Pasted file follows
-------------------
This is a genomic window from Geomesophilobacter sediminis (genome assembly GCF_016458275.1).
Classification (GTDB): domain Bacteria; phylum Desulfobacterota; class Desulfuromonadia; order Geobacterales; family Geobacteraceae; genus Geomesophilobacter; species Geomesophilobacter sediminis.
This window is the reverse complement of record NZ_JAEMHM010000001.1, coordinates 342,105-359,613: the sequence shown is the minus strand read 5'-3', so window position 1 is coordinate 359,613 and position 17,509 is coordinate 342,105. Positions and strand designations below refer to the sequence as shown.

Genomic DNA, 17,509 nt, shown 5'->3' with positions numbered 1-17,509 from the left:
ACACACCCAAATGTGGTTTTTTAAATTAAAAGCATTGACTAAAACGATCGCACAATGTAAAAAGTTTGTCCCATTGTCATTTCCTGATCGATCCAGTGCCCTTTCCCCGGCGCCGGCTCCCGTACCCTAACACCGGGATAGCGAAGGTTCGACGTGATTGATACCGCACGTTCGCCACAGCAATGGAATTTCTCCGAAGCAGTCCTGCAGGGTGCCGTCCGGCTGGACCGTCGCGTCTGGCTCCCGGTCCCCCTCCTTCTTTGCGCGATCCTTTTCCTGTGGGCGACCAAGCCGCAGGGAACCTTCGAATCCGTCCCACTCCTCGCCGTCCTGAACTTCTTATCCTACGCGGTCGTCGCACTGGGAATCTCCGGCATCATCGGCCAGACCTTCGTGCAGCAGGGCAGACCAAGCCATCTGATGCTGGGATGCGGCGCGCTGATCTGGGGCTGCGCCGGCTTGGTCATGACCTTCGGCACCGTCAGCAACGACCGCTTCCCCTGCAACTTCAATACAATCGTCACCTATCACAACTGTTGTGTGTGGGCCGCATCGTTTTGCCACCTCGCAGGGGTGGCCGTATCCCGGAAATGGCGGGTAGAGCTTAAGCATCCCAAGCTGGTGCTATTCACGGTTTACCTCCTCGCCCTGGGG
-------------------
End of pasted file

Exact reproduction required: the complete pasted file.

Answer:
This is a genomic window from Geomesophilobacter sediminis (genome assembly GCF_016458275.1).
Classification (GTDB): domain Bacteria; phylum Desulfobacterota; class Desulfuromonadia; order Geobacterales; family Geobacteraceae; genus Geomesophilobacter; species Geomesophilobacter sediminis.
This window is the reverse complement of record NZ_JAEMHM010000001.1, coordinates 342,105-359,613: the sequence shown is the minus strand read 5'-3', so window position 1 is coordinate 359,613 and position 17,509 is coordinate 342,105. Positions and strand designations below refer to the sequence as shown.

Genomic DNA, 17,509 nt, shown 5'->3' with positions numbered 1-17,509 from the left:
ACACACCCAAATGTGGTTTTTTAAATTAAAAGCATTGACTAAAACGATCGCACAATGTAAAAAGTTTGTCCCATTGTCATTTCCTGATCGATCCAGTGCCCTTTCCCCGGCGCCGGCTCCCGTACCCTAACACCGGGATAGCGAAGGTTCGACGTGATTGATACCGCACGTTCGCCACAGCAATGGAATTTCTCCGAAGCAGTCCTGCAGGGTGCCGTCCGGCTGGACCGTCGCGTCTGGCTCCCGGTCCCCCTCCTTCTTTGCGCGATCCTTTTCCTGTGGGCGACCAAGCCGCAGGGAACCTTCGAATCCGTCCCACTCCTCGCCGTCCTGAACTTCTTATCCTACGCGGTCGTCGCACTGGGAATCTCCGGCATCATCGGCCAGACCTTCGTGCAGCAGGGCAGACCAAGCCATCTGATGCTGGGATGCGGCGCGCTGATCTGGGGCTGCGCCGGCTTGGTCATGACCTTCGGCACCGTCAGCAACGACCGCTTCCCCTGCAACTTCAATACAATCGTCACCTATCACAACTGTTGTGTGTGGGCCGCATCGTTTTGCCACCTCGCAGGGGTGGCCGTATCCCGGAAATGGCGGGTAGAGCTTAAGCATCCCAAGCTGGTGCTATTCACGGTTTACCTCCTCGCCCTGGGG